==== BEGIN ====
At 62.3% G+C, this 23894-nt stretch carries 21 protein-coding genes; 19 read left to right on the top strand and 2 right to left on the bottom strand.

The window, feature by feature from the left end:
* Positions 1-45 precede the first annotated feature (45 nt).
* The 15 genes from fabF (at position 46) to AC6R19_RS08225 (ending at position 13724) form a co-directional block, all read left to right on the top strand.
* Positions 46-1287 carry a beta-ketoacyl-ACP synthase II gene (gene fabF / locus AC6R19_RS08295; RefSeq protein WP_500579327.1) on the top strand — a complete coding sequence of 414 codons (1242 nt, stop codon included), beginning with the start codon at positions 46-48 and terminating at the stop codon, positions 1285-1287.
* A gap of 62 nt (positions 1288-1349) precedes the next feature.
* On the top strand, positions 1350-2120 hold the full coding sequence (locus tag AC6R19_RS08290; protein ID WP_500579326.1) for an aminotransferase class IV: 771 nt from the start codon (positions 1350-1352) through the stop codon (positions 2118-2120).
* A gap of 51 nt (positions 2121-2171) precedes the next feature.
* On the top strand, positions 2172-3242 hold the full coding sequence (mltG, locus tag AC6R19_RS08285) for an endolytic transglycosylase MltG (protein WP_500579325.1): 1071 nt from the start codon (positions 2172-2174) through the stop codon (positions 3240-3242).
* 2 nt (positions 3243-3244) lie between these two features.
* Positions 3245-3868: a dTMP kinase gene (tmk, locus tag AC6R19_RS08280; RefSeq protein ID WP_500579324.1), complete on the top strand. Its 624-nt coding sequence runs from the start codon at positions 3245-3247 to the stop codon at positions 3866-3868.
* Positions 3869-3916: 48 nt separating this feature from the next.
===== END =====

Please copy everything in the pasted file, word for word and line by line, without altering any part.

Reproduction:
At 62.3% G+C, this 23894-nt stretch carries 21 protein-coding genes; 19 read left to right on the top strand and 2 right to left on the bottom strand.

The window, feature by feature from the left end:
* Positions 1-45 precede the first annotated feature (45 nt).
* The 15 genes from fabF (at position 46) to AC6R19_RS08225 (ending at position 13724) form a co-directional block, all read left to right on the top strand.
* Positions 46-1287 carry a beta-ketoacyl-ACP synthase II gene (gene fabF / locus AC6R19_RS08295; RefSeq protein WP_500579327.1) on the top strand — a complete coding sequence of 414 codons (1242 nt, stop codon included), beginning with the start codon at positions 46-48 and terminating at the stop codon, positions 1285-1287.
* A gap of 62 nt (positions 1288-1349) precedes the next feature.
* On the top strand, positions 1350-2120 hold the full coding sequence (locus tag AC6R19_RS08290; protein ID WP_500579326.1) for an aminotransferase class IV: 771 nt from the start codon (positions 1350-1352) through the stop codon (positions 2118-2120).
* A gap of 51 nt (positions 2121-2171) precedes the next feature.
* On the top strand, positions 2172-3242 hold the full coding sequence (mltG, locus tag AC6R19_RS08285) for an endolytic transglycosylase MltG (protein WP_500579325.1): 1071 nt from the start codon (positions 2172-2174) through the stop codon (positions 3240-3242).
* 2 nt (positions 3243-3244) lie between these two features.
* Positions 3245-3868: a dTMP kinase gene (tmk, locus tag AC6R19_RS08280; RefSeq protein ID WP_500579324.1), complete on the top strand. Its 624-nt coding sequence runs from the start codon at positions 3245-3247 to the stop codon at positions 3866-3868.
* Positions 3869-3916: 48 nt separating this feature from the next.